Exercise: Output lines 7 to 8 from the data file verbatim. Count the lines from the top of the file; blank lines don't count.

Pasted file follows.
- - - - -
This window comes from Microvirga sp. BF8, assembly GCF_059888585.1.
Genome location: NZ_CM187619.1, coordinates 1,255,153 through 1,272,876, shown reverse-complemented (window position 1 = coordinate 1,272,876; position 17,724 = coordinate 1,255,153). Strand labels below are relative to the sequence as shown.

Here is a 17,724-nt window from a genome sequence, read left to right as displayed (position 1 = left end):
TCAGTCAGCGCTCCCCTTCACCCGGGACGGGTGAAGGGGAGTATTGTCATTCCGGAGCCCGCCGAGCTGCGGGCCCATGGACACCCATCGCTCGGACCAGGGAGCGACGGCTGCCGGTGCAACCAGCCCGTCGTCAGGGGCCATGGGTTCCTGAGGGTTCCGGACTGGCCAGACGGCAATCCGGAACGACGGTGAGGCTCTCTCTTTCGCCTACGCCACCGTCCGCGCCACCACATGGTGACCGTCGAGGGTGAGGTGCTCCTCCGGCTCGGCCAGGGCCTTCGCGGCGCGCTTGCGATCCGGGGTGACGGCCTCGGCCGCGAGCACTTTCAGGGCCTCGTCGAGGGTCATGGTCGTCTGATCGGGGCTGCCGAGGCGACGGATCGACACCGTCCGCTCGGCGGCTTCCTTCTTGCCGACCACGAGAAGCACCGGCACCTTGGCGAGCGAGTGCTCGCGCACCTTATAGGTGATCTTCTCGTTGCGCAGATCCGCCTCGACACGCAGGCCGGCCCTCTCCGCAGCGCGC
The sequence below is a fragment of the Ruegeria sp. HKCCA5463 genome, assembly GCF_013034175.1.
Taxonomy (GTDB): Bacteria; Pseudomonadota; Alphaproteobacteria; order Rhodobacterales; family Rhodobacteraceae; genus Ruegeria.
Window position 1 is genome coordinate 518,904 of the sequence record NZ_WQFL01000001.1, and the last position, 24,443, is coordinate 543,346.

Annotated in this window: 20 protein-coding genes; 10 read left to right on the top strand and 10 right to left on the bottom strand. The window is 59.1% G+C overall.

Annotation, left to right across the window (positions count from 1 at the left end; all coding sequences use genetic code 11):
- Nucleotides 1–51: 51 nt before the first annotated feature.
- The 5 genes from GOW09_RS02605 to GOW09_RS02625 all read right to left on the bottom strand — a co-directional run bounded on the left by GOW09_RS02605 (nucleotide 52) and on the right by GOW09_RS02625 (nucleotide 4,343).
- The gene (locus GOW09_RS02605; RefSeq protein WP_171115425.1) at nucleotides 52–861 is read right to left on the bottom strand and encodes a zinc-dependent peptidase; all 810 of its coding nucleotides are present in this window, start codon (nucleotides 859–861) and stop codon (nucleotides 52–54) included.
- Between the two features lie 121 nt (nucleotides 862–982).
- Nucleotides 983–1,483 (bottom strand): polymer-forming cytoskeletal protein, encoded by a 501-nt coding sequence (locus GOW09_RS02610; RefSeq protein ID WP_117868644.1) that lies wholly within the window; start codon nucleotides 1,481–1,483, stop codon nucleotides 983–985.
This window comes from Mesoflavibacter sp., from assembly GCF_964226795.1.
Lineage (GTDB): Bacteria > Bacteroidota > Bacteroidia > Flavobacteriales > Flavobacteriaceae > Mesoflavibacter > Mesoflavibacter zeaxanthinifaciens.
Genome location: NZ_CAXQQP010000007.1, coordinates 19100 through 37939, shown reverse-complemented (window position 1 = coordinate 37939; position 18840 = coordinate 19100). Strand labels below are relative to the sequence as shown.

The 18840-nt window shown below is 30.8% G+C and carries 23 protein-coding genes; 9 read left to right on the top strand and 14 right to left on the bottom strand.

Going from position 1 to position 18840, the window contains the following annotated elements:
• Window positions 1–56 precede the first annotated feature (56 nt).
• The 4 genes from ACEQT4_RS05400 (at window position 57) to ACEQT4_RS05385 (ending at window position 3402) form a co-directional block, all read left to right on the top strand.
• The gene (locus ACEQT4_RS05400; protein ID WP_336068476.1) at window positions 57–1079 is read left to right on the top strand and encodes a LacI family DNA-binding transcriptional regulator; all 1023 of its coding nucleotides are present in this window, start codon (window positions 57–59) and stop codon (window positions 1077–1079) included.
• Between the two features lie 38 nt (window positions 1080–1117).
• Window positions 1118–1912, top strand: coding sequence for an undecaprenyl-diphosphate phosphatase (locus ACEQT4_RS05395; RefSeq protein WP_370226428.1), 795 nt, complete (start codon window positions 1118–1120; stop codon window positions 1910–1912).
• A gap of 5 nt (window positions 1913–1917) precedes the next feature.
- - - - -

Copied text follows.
Window position 1 is genome coordinate 518,904 of the sequence record NZ_WQFL01000001.1, and the last position, 24,443, is coordinate 543,346.

Annotated in this window: 20 protein-coding genes; 10 read left to right on the top strand and 10 right to left on the bottom strand. The window is 59.1% G+C overall.